Commercial truck drivers also have long driving shifts on monotonous highways. Even though they do not engage in physical labor, focusing on the road for long hours can cause driver fatigue. Hours of service restrictions require truck drivers to stop and rest after a certain number of hours. However, truck drivers do not always comply with these regulations, as there is pressure to complete deliveries on time.
Proving a driver was drowsy can be challenging, but like distracted driving, your car accident lawyer can use swerving or other behaviors to prove negligence.
Aggressive Driving and Road Rage
We all get impatient or upset at times, and some people allow these emotions to impact their driving ability.
When drivers are aggressive, they might engage in many dangerous behaviors behind the wheel, such as:
- Excessive speeding
- Weaving in and out of traffic
- Passing on the shoulder
- Cutting off other drivers
- Running red lights or stop signs
Aggressive driving can lead to many traffic citations, accidents, and injuries.
Some drivers allow aggressive driving to escalate into road rage. While aggressive driving is reckless, road rage involves conduct that a driver knows will likely cause harm to others. Some road raging drivers intentionally cause collisions and injuries.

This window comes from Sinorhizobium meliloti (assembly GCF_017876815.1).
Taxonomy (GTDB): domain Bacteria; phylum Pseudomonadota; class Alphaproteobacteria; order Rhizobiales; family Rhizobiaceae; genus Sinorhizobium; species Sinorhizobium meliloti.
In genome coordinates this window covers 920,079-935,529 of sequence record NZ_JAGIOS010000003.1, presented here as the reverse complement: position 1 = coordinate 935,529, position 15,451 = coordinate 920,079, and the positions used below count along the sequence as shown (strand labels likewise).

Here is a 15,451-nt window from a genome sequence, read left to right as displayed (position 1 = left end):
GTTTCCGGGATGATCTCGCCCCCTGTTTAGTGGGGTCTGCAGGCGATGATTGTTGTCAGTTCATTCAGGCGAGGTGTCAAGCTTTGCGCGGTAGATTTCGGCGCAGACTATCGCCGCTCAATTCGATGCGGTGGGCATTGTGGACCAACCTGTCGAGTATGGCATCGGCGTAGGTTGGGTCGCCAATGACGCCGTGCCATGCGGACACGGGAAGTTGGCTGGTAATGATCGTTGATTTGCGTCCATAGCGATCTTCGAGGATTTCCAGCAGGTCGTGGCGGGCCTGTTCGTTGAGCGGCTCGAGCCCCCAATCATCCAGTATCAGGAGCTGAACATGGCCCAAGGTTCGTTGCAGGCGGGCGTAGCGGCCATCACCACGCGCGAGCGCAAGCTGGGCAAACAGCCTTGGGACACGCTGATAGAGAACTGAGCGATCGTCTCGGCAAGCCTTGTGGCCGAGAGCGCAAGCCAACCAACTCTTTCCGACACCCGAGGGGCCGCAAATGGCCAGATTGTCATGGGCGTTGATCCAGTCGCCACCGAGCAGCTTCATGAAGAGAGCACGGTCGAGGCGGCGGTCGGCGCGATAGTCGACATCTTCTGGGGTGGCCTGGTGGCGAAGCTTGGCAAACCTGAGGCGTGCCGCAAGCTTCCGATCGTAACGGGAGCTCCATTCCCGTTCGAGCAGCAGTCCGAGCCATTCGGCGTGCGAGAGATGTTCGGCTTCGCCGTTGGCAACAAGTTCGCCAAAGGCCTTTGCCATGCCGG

Road rage can include:
- Obscene and threatening gestures
- Excessive honking or flashing lights at other drivers
- Yelling at other drivers
- Displaying a weapon
- Purposely hitting another car
- Running another driver off the road
- Following a driver to continue the altercation
Some road rage incidents involve one driver shooting or otherwise assaulting another.
Road rage can result in criminal charges, but a criminal case does not cover a victim’s losses. Victims of aggressive driving or road rage collisions should discuss their legal options with a car accident lawyer immediately.
Following an accident, you should seek the medical treatment you need. Then, always seek the legal help necessary to obtain compensation for your injuries and losses. An experienced car accident attorney will know how to prove liability for your accident, whether it involves distracted driving, speeding, drunk driving, drowsy driving, aggressive driving, or any other type of negligence. Never delay a consultation with legal professionals about your accident.
Connect With an Experienced Car Accident Lawyer Right Away
Having a lawyer on your side as soon as possible after your accident will improve your chances of a successful outcome. A lawyer can prove liability and maximize your compensation, ensuring you receive coverage of all your losses.
The right attorney will also take the stress of negotiating and communicating with the other parties and their insurance companies out of your day-to-day life. To discuss options regarding a possible car accident case, schedule a consultation with a trusted car accident law firm as soon as possible.